Of all the shockingly naive and shamelessly self-serving editorials I’ve read by businesspeople in recent years, today’s Wall Street Journal oped by Netflix general counsel David Hyman really takes the cake. It’s an implicit plea to policymakers for broadband price controls. Hyman doesn’t like the idea of broadband operators potentially pricing bandwidth according to usage /demand and he wants action taken to stop it. Of course, why wouldn’t he say that? It’s in Netflix’s best interest to ensure that somebody else besides them picks up the tab for increased broadband consumption!
But Hyman tries to pull a fast one on the reader and suggest that scarcity is an economic illusion and that any effort by broadband operators to migrate to usage-based pricing schemes is simply a nefarious, anti-consumer plot that must be foiled. “Consumers and regulators need to take heed of what is happening and avoid winding up like the proverbial frog in a pot of boiling water,” Hyman warns. “It’s time to jump before it’s too late.”
Rubbish! The only thing policymakers need to do is avoid myopic, misguided advice like Hyman’s, which isn’t based on one iota of economic theory or evidence.
Hyman’s economic illiteracy is evident from the get-go. He tries to spook people with the headline, “Why Bandwidth Pricing Is Anti-Competitive.” No it isn’t. Usage-based pricing is used in countless economic sectors every day and it is overwhelming viewed by economists as a sensible way to calibrate supply and demand while ensuring costs are covered. But Hyman says the laws of economics don’t apply to broadband! No seriously, he says:
Cable and telecom companies argue that bandwidth is a scarce resource and that imposing caps and overage fees will relieve pressure on high-speed networks. Families pay more when they use more electricity, these companies point out, so why shouldn’t households pay more if they use more bandwidth? The analogy is a false one. Wireline bandwidth is an almost unlimited resource due to advances in Internet architecture. Adding more capacity is easy. The marginal cost of providing an extra gigabyte of data—enough to deliver one episode of “30 Rock” from Netflix—is less than one cent, and falling.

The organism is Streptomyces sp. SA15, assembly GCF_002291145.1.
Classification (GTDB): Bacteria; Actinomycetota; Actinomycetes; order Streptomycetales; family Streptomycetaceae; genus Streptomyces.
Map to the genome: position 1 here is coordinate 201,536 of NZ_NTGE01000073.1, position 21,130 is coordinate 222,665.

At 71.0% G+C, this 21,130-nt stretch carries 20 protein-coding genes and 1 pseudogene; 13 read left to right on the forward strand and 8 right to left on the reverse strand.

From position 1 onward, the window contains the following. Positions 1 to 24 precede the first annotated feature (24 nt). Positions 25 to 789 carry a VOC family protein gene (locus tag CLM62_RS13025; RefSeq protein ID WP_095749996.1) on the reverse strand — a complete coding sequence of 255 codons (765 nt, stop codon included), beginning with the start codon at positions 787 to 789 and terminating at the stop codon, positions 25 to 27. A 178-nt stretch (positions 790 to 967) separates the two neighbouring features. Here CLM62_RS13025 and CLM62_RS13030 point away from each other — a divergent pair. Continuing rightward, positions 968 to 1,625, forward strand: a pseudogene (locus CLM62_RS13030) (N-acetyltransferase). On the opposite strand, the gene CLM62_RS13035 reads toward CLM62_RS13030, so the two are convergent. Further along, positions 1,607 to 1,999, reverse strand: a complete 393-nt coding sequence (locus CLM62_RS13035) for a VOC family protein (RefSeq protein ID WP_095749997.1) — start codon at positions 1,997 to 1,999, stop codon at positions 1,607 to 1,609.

[...] Consumer access to unlimited bandwidth is good for society. It fosters innovation, drives commerce, and advances political and social discourse. Given that bandwidth is cheap and plentiful and will only grow more so with time, there is no good reason for bandwidth caps and fees to take root.
Oh my goodness. Really? Hyman appears to be suffering from a rather serious case of marginal cost fallacy: the belief that prices should, as a rule, equal marginal costs. The problem with such thinking is that it leaves zero room for investment, innovation, and other real-world dynamics that get conveniently forgotten as “fixed costs.” Of course, if you begin with the truly outrageous claim that “bandwidth is an almost unlimited resource,” and “bandwidth is cheap and plentiful and will only grow more so with time,” then it’s only logical that you’d fall prey to this fallacy!
Meanwhile, back in the real world, economists and financial analysts will explain to you that high fixed-cost goods like broadband networks don’t just grow on trees or fall like manna from heaven. Yes, of course it is true that “consumer access to unlimited bandwidth is good for society.” But the same is true of countless other goods that we’d all like to have access to at zero cost. But that doesn’t invalidate the fundamental laws of economics. Someone financed and built those networks and someone has to keep building and improving them. You’d never get anything built if you adopted the view that scarcity was a myth and that prices must equal marginal cost.
On that point, I was tickled to see in the online comments to Hyman’s piece that one gentleman asked, “what happens when you allow unlimited access at.. marginal cost?” and for another to say in response, “Answer: You turn into Greece.” Quite right. There is no free lunch. Something has to pay the bills, including the broadband bills. You can’t just free-ride on the future forever by pretending that bandwidth is an abundant good and holding prices at or below marginal cost.
Once you understand these facts you can point out what’s really wrong with Mr. Hyman’s reasoning: He basically wants average costs for all consumers to go up so that his costs (or the costs of any high-bandwidth use or user) will never go up. Shameful! Indeed, let’s just call Mr. Hyman’s editorial what it is: a blatant attempt to get government to impose price controls on broadband providers to favor his company. End of story. He could have spared us all the sloppy economic sophistry and just told us that. It would have made it a bit easier to take him seriously.
P.S. Incidentally, Mr. Hyman’s one and only suggestion for how to deal with network demand/congestion is this: “If Internet service providers really wanted to manage traffic efficiently, they would limit speeds at peak times.” Interesting. I wonder how the Net neutrality crowd feels about Netflix’s new-found love of broadband throttling!